My sister-in-law is a terrific mother.
Wait—let me back up. All three of my sisters-in-law are wonderful mothers, but I'd like to share a story with you about the one who's not named Julie and whose children are still very young. Both of my brothers married women named Julie. (So did my father, but that is a story for another day.) My sisters-in-law, the Julies, are terrific mothers. Both of them have four children and one of them is a foster mother who welcomes children into her home for days, weeks, and even months at a time. The other Julie is one of the most resilient people I know who—when faced with academic, medical, or any other challenge that presents itself to her family—grits her teeth, does her research, and labors to remove it. My brothers did very well by marrying the Julies.
But Sara, my other sister-in-law—not a Julie—is also an exceptional mother. If you knew her, you'd agree. She is married to my husband's brother and lives in Cambridge, Massachusetts. She is deliberate about the food her three young children eat. (Organic blueberries! Cage-free eggs!) She makes outdoor play such a part of her kids' lives that they consider their neighborhood park a second home. She gives her children clear boundaries, and she lavishes generous heaps of love on them every single day.
To make matters better—or worse if you are already overcome with jealousy over her mothering prowess, as I have been—she used cloth diapers exclusively for years, avoids paper towels and other single-use products (unlike her naughty sister-in-law going through the Taco Bell drive- through lane and shamelessly buying Pampers Mega Packs back in the day), teaches her children sign language when they are babies, and seems only mildly annoyed when the stacks of wooden puzzles in her house make sounds when slightly jostled or when the lights go down. (What's with that, by the way?)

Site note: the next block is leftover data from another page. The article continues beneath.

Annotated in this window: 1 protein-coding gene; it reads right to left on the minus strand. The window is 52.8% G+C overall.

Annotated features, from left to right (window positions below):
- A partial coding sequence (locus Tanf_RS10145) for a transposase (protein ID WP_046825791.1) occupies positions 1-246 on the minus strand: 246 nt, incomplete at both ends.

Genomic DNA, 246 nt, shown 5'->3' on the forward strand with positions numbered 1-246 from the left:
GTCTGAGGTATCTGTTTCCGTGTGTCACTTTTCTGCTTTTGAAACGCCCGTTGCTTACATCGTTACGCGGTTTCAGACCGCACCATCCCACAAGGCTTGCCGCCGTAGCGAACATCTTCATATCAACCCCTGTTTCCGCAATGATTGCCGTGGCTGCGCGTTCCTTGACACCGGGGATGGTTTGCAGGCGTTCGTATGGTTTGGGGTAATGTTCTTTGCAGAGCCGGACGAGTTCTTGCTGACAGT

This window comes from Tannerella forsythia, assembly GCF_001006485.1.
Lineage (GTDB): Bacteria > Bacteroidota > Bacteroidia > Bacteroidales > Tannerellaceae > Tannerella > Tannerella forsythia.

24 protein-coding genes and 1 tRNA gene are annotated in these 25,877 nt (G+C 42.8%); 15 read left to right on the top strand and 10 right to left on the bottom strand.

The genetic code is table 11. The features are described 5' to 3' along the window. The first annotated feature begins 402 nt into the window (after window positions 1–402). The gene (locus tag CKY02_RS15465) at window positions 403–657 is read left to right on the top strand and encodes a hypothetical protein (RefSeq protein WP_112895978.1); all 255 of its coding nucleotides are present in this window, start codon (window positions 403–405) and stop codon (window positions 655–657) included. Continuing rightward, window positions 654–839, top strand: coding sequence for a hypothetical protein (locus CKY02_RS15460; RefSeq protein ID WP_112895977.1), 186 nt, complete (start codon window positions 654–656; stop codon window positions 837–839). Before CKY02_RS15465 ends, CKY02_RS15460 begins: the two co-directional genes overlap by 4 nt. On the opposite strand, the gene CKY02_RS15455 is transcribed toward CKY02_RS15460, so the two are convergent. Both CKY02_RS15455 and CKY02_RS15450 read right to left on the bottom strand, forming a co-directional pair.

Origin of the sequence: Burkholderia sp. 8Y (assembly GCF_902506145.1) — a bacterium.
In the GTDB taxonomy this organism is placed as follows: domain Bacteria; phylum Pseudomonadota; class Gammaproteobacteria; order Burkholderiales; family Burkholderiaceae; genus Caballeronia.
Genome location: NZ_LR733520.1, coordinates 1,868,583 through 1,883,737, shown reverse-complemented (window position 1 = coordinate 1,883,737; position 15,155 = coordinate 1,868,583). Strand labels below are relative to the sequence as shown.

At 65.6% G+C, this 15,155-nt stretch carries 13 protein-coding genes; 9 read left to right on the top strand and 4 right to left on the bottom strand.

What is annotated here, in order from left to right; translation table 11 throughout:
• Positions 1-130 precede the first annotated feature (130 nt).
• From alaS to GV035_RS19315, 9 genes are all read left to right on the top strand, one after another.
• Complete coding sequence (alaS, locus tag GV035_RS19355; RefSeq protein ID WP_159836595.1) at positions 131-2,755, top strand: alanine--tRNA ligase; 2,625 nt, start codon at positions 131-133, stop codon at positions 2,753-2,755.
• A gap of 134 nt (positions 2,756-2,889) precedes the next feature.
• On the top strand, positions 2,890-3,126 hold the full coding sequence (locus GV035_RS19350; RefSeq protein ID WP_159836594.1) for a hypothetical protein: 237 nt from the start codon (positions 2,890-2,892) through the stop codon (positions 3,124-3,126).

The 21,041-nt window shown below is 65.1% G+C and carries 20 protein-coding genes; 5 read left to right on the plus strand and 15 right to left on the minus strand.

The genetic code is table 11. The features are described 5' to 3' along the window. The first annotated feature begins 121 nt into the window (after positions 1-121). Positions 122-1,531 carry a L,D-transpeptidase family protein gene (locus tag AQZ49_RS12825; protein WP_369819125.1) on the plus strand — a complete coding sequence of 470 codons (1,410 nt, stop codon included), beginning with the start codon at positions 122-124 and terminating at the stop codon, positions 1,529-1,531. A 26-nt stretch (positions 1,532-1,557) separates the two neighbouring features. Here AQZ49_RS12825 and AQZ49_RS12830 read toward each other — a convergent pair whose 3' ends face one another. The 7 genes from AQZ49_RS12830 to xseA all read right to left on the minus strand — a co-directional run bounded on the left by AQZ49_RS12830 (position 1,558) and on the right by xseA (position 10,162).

Recently she sent me an e-mail in which she confessed she had failed that day as a mom. My interest was piqued—really? Failed? I will include a part of that e-mail here for one very important reason; and that is, every one of us—let me stop and be perfectly clear: each and every one of us—judges ourselves too harshly, thinks we've failed, and holds ourselves to impossible standards, ones to which we would never, ever, ever hold another person. Even someone for whom we have little respect! Seriously. (By the way, yes of course, there are moms who truly neglect and abuse their children, and such moms aren't ones whom I'd encourage to go easier on themselves as parents … but my guess is that these women aren't perusing the "Parenting and Childcare" section of the bookstore in their spare time.)
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- Ruth Bell GrahamTough and Tender Moments